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Tillman & Associates, Attorneys at Law

Georgia's thriving film industry means new workplace safety woes

In Georgia, the term "industry" has long been associated with the agricultural, manufacturing and automotive worlds -- but thanks to some aggressive campaigning and incentives from the state, Georgia is now home to the nation's third largest film and television industry. Only California and New York have bigger shares of the industry as a whole.

Georgia's unique landscape has lent itself to shows like The Walking Dead and Stranger Things, and the $7 billion industry shows no sign of slowing down anytime soon.

If you snag a job working for a production crew, special effects crew, makeup crew or even the food service crew, it's important that you pay attention to the health and safety guidelines that you're given. The long hours, intense pressure, lack of sleep and the tendency to "cut corners" in order to get things done, have always combined to make the industry more dangerous than many people realized.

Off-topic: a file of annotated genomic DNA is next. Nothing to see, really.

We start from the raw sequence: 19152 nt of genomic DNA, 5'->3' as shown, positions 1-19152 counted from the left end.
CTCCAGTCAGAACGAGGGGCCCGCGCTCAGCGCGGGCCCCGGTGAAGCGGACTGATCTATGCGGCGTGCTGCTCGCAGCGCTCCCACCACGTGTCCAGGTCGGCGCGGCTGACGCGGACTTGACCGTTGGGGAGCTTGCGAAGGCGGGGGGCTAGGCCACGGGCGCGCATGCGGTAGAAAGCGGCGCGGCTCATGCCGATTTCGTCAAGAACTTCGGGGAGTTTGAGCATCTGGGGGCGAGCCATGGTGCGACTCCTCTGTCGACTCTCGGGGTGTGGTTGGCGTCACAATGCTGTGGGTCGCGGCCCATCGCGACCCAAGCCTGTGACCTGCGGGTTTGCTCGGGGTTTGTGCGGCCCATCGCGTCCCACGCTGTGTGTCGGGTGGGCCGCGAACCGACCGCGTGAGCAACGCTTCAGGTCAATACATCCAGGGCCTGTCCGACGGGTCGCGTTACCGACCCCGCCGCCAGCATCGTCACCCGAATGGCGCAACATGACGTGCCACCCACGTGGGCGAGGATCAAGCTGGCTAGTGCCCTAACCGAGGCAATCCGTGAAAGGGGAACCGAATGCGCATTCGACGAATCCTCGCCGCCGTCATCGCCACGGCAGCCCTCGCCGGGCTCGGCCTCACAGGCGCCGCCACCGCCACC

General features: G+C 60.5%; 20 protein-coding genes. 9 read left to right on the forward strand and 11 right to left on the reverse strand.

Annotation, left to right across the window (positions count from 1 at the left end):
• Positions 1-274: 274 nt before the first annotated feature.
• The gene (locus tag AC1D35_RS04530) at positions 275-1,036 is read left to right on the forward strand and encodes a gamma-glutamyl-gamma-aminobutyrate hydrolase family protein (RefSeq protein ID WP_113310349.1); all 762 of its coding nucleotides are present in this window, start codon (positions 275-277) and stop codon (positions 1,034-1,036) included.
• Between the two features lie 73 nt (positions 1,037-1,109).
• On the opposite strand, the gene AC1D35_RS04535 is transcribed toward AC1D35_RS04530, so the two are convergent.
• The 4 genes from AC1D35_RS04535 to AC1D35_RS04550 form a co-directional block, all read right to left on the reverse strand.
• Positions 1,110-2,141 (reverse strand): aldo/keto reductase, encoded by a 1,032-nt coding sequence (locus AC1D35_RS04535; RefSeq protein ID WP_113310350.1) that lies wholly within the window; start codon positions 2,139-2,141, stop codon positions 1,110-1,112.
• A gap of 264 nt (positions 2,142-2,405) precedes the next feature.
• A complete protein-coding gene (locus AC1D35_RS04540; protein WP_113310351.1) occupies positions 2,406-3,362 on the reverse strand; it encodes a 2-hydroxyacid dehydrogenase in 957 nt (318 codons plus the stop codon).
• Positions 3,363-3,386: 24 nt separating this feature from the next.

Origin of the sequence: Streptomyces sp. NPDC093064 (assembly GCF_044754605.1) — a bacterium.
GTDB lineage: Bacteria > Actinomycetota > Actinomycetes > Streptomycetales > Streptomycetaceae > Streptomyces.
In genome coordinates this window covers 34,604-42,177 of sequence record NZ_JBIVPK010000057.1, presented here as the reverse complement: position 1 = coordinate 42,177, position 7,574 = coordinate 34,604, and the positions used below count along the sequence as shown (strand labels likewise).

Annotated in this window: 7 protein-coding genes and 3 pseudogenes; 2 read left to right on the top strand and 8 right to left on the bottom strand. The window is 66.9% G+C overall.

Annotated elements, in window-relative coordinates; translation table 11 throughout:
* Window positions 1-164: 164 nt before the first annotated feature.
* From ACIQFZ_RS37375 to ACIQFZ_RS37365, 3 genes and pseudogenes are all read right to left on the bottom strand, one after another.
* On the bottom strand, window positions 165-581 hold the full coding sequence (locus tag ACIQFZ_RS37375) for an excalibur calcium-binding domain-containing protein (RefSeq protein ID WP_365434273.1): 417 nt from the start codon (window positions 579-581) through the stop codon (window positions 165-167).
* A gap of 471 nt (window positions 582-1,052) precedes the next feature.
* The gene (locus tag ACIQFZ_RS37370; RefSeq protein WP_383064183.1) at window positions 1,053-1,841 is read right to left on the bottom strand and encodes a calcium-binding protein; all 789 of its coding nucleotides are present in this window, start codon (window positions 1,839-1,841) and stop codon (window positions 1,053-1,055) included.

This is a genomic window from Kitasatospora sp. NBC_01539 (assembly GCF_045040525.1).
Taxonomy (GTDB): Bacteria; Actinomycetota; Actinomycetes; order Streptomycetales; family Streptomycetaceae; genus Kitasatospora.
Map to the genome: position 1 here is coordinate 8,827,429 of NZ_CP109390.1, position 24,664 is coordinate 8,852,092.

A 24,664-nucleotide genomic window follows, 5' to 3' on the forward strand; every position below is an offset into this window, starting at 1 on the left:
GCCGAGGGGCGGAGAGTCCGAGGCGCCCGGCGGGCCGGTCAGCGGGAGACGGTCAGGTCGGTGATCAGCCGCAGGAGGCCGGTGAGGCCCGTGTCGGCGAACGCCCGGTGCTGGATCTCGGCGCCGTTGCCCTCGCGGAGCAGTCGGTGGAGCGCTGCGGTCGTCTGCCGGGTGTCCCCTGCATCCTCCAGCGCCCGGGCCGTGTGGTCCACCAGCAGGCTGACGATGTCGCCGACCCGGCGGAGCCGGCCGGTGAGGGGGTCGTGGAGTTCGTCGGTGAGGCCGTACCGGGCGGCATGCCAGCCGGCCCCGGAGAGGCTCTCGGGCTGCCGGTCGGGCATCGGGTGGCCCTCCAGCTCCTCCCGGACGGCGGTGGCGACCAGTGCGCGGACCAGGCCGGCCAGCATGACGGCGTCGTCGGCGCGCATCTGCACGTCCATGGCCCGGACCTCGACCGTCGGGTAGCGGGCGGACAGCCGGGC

However, up until 2015, film and production companies had been known to play a little loosely with the health and safety reporting rules issued by the Occupational Safety and Health Administration (OSHA). According to OSHA's records, less than a dozen injuries related to stunts and special effects had been reported in the whole previous decade! In 2015, partially in response to a death of a young woman on a production crew in Georgia, the rules were tightened considerably.

Workers may still sometimes find themselves being encouraged not to file accident reports -- and many comply because they don't want to end up blacklisted out of the industry that they find exciting. While deaths make headlines and something like a major celebrity injuring himself or herself on set is going to grab attention, a lot of ordinary workers can be injured without anyone really blinking twice -- after all, there's a lot of ways you can get hurt during production --everything from tripping over a misplaced prop to getting an electric shock from a light or sound cable.

If you are injured while working for a production crew, remember your rights and file a claim for workers' compensation. If you find that your employer isn't making it easy for you, suspect that no report was filed because your employer doesn't want to admit to a safety violation or simply need help getting approved, consider contacting an attorney for assistance.

Source: Filmsourcing, "Filmmaking Health & Safety -- Keeping Your Cast and Crew Safe," Peter Clews, accessed April 25, 2017

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